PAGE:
(Bloomberg) -- President Joe Biden is attempting to mediate between Democratic moderates and progressives, as squabbling between the two wings of the party threatens to sink his economic agenda.
Biden’s Oval Office overture comes in tandem with stepped-up efforts by the administration to reach out to lawmakers, either in groups or in individual meetings as the president tries to assert more control over a package that is still being put together in Congress.
Biden and Democratic congressional leaders are seeking middle ground on tax and spending legislation encompassing most of Biden’s domestic agenda. The future of that and a separate infrastructure bill depends on party unity.
The president met first with House Speaker Nancy Pelosi and Senate Majority Leader Chuck Schumer before separate discussions with groups representing the rival Democratic factions.
“We’re working hard and we’re moving along,” Schumer said after the meeting, refusing to provide any details of the talks.
Democratic leaders are seeking to lower expectations among House progressives, warning that the initial $3.5 trillion price tag may be cut to get full support from moderates, particularly in the Senate, where Democrats can’t afford to lose a single vote. Senators Joe Manchin of West Virginia and Kyrsten Sinema of Arizona have said they don’t support the size of the package, but haven’t said what level of spending they’d agree to.
Manchin and Sinema are scheduled to be in an afternoon meeting that also includes outspoken House centrists like Josh Gottheimer of New Jersey and Stephanie Murphy of Florida, who have demanded the process be slowed down and that the bill not add to the deficit. They also want the House to give final passage next week to bipartisan infrastructure legislation with $550 billion in new spending, before taking up the larger package. Gottheimer is leading a fight to restore the state and local tax deduction, for wealthy homeowners. That meeting also will include moderate senators like Jon Tester of Montana and Mark Warner of Virginia.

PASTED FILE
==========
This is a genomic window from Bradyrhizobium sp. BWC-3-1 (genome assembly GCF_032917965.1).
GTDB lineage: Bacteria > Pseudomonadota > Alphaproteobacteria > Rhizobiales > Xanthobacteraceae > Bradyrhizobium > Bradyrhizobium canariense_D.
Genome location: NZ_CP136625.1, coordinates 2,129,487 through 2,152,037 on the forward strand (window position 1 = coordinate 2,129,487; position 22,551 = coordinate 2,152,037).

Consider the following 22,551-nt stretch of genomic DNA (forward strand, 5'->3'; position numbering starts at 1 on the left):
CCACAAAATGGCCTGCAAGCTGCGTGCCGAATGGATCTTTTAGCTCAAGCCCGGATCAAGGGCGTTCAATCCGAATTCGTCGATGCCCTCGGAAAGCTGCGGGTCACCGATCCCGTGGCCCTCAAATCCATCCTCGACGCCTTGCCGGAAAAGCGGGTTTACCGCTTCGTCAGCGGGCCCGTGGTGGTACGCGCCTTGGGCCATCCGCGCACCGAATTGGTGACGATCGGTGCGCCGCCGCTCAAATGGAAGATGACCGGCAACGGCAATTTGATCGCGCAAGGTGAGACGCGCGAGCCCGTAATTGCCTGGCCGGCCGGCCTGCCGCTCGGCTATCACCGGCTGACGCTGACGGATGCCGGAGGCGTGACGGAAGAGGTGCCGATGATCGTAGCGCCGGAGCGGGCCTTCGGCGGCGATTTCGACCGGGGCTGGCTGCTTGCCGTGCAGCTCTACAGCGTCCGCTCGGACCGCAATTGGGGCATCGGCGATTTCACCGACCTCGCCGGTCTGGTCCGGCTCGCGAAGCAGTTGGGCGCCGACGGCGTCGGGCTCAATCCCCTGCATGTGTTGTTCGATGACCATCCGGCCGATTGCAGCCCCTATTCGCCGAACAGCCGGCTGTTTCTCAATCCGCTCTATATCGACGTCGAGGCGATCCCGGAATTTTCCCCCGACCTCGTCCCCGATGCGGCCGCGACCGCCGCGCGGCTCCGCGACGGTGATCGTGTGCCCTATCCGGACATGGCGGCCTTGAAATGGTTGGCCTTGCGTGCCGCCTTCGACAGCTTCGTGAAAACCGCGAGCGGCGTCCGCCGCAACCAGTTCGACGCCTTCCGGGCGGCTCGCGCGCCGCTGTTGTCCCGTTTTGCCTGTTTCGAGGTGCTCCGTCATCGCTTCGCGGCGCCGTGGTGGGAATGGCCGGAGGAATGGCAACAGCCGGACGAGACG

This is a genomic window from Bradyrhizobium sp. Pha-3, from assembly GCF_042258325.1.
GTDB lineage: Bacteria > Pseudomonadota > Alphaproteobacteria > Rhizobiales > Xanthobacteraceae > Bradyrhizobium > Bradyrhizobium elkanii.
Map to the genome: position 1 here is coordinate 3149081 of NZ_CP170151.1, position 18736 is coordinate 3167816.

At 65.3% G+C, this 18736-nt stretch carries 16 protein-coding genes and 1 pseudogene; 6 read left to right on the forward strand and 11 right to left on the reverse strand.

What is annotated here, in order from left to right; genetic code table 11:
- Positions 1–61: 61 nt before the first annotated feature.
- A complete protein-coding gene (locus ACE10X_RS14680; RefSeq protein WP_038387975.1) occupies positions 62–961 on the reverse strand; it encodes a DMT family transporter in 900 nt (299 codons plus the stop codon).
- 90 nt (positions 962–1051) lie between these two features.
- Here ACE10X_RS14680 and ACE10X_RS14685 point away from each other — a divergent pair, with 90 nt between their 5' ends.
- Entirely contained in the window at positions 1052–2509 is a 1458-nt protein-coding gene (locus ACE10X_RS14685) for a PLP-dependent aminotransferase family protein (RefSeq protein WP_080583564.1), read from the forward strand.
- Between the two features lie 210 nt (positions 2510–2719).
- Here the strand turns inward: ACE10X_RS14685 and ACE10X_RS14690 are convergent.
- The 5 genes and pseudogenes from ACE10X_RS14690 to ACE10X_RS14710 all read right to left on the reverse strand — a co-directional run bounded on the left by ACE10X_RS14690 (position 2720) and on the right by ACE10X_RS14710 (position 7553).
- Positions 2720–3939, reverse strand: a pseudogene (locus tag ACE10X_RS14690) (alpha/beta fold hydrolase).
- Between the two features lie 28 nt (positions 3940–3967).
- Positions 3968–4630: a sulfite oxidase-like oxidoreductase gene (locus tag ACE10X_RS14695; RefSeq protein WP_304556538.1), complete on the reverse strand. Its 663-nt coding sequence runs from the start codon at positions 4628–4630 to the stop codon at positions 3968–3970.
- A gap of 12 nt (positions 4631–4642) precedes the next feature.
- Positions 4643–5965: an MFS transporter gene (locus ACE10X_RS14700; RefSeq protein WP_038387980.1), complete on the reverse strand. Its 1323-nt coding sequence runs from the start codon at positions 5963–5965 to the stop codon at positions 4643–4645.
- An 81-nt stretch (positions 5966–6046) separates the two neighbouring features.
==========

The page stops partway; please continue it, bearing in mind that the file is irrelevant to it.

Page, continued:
“When the president gets involved, that’s when the real negotiations start,” Manchin told reporters ahead of the meeting.
The second meeting will feature 10 progressives including Representatives Pramila Jayapal of Washington and Mark Pocan of Wisconsin as well as Senators Bernie Sanders of Vermont and Ron Wyden of Oregon.
These lawmakers want to change the draft House bill to increase social welfare benefits and increase taxes on the wealthy while reducing subsidies for fossil fuels. Jayapal and her progressive caucus are threatening to vote down the infrastructure bill Monday if the larger package is not enacted first. The meeting includes less confrontational progressives like Barbara Lee of California and Jim McGovern of Massachusetts. That group also includes Senator Patty Murray of Washington, a former chair of the Budget Committee whose views are more in line with the administration’s.
House and Senate Democrats still haven’t completed the expansive package that includes a mix of tax increases on the wealthy and corporations, as well as greater spending on child and elder care, health care, climate change and other areas. And Democratic leaders acknowledge plans for votes this month could be delayed.
The package is taking on added importance as other aspects of Biden’s domestic agenda run into significant setbacks or even insurmountable roadblocks.
Senate Republicans later this month are expected to block for a third time Democratic legislation overhauling U.S. voting laws that is designed to counter a record number of new voting restrictions emerging from GOP-led state legislatures. And earlier this week, the Senate parliamentarian blocked Democrats from including a plan to provide legal status to as many as 8 million undocumented immigrants in the economic package, which Democrats seek to pass without any GOP support using Senate rules that short-circuit the filibuster.
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